The SAT and ACT Math Sections: Which Works Better for You?

Last updated May 7, 2021 

Math is math is math. The Pythagorean Theorem is always a²+b²=c². The square root of 144 is always 12 (unless it’s -12).

You might think it logically follows that one math test is like another. However, that is not always the case! Taking the SAT math test can be a very different experience than taking the ACT version.

The SAT and ACT Math Sections“The difference,” says Dan Ascher, President of A+ Test Prep and Tutoring, “lies in what is emphasized.”

Four areas in which the tests can be compared and contrasted are duration/intensity, range of question types/depth of knowledge, calculator usage, contribution to total exam score.

  1. Duration/Intensity. Another way to state this is how much time is allotted for the entire section (or sections)? How much time do I have to focus on each individual question? How quickly do I have to move?

The SAT is split into two sections. The first section contains 20 questions and lasts 25 minutes; the second section contains 38 questions and lasts 55 minutes. It works out to approximately a minute and a half (a little less, actually) per problem.

The ACT single-section math test has 60 questions and lasts for 60 minutes. That’s two more questions than you need to field on the SAT, and you have twenty fewer minutes to work with. You have exactly one minute for each question.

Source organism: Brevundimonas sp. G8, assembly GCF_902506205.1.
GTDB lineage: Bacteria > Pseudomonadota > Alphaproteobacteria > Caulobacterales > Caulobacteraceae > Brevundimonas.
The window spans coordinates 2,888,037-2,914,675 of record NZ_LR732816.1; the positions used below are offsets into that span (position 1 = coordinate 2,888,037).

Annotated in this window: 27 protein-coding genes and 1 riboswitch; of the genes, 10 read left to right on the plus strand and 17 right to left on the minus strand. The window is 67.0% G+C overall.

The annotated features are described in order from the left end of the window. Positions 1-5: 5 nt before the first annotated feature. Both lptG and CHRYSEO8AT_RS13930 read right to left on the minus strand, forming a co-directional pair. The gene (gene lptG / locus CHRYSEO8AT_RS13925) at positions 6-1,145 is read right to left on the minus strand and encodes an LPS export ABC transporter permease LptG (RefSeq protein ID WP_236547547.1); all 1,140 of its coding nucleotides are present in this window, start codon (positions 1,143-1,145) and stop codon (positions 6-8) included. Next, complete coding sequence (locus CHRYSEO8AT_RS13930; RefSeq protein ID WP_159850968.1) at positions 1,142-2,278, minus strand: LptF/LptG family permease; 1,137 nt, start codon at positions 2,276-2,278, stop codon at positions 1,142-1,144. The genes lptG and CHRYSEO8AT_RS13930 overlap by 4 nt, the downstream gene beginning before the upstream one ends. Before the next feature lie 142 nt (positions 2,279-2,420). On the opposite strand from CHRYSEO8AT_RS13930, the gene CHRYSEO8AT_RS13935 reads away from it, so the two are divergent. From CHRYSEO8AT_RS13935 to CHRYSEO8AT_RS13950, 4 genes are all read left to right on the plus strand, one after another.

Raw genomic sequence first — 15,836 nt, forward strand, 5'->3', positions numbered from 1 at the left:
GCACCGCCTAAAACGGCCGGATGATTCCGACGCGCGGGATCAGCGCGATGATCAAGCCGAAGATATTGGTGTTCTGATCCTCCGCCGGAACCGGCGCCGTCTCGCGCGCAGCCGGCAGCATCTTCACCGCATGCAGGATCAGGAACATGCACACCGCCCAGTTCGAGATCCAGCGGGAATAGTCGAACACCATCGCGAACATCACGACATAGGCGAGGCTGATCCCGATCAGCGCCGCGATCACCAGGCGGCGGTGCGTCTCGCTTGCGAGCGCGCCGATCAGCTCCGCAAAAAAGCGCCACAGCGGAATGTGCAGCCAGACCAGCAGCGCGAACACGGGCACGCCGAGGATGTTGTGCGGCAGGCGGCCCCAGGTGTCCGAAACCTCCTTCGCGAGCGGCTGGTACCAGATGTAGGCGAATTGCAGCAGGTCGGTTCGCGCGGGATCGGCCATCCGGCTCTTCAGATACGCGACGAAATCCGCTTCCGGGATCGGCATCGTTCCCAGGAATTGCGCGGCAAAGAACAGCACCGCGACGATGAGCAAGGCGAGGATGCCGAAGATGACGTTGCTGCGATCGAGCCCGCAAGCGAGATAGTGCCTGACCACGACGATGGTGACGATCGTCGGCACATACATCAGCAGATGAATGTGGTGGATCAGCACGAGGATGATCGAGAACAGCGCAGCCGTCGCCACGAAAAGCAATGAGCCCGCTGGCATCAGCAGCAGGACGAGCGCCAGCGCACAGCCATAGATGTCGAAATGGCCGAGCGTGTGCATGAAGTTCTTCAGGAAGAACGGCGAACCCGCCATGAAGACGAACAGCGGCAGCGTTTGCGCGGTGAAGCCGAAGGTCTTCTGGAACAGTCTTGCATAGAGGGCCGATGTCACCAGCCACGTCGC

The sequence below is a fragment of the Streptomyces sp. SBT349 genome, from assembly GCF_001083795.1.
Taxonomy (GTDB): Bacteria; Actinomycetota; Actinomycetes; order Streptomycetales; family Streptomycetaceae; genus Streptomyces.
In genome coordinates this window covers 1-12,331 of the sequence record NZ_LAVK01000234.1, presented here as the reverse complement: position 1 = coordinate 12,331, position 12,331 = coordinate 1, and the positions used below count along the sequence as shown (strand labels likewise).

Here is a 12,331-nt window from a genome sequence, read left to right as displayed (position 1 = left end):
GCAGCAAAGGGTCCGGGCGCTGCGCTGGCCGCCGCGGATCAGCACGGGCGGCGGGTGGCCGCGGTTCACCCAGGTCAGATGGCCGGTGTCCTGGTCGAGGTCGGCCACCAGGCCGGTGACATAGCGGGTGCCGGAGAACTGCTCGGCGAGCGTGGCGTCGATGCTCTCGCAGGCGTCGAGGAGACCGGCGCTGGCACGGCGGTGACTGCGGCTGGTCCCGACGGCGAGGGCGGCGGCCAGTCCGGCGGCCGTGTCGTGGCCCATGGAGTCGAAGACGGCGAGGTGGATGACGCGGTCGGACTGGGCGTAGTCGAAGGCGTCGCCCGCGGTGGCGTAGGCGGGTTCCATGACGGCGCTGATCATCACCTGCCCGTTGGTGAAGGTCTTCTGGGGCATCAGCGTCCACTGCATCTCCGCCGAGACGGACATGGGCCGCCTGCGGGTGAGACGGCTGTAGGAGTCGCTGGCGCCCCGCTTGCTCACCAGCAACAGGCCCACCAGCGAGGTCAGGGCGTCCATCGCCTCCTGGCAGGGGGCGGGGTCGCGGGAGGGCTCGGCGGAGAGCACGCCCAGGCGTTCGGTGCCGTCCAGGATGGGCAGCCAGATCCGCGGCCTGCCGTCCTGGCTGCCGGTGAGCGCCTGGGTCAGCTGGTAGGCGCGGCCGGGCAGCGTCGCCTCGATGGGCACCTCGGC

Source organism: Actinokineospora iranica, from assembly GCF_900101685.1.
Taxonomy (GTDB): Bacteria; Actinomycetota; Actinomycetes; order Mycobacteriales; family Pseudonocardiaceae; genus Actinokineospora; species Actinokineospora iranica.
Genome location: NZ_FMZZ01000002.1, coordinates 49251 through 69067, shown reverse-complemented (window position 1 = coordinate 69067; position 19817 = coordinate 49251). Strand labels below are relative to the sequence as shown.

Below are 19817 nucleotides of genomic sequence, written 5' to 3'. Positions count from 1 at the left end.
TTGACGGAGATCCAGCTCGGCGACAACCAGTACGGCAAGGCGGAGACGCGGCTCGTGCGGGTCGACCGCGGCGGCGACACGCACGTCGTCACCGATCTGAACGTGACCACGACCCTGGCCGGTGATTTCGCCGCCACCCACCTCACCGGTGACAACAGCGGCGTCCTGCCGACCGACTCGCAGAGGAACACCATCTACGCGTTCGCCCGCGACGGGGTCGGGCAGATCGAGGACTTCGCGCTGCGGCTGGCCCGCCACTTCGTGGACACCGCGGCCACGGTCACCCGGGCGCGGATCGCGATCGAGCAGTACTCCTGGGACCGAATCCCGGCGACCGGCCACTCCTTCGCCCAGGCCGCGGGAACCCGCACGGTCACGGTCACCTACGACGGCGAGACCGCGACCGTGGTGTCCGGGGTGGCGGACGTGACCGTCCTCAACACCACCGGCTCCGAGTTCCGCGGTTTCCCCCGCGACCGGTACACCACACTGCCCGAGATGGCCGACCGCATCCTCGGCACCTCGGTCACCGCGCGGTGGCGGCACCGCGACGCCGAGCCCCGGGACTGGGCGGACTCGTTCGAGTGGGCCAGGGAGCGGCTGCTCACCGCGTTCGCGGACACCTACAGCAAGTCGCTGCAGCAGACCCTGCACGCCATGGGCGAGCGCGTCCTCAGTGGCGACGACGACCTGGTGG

1. Range of Question Types/ Depth of Math Knowledge Required. Dan breaks down the difference as follows:

ACT – “Requires a broad, basic knowledge of many concepts.”

SAT – “Requires a deep knowledge of a core set of concepts.”

If you excel at calculating arcs and sectors, it may interest you to know that there are significantly more geometry problems on the ACT than on the SAT—almost three times as many. 25% of the ACT math section is geometry based. By contrast, only 10% of the SAT requires knowledge of geometrical concepts.

In a nutshell, Dan rates the ACT as “lighter and [having] more widespread material” while characterizing the SAT as “tougher [with] more narrow questions.”

  1. Calculator Usage. Calculators are permitted on both SAT and ACT. However, while calculators are allowed for the entire math section of the ACT, they are not permitted on the shorter of the two math sections of the SAT. ACT provides a list of calculator models that are allowed. The calculator policy for the SAT can be found here.  
  2. Contribution to Total Score. The two math sections of the SAT make up the Math Section Score, which is one-half of your overall SAT score. On the ACT the Math score is only one of four sections of the exam (not counting the optional essay) and only contribute one-fourth of your overall ACT score. For some students this can be a significant factor in deciding which exam to prepare for.

In conclusion, avoid trying to label one test “good” and the other “bad.” Instead, go with Dan’s last recommendation on the subject.

“See which exam works best for you,” he says.

At A+ Test Prep and Tutoring, our focus is always on you. Our practices are based on the latest developments in educational theory and research. We have an excellent team of tutors who can help you with standardized testing, executive functioning, or achievement in any other school subject. If you would like more information, our Client Service Directors Anne Stanley and Susan Ware are available to answer questions and provide solutions. You may reach either of them by calling A+ Test Prep and Tutoring at 215-886-9188.


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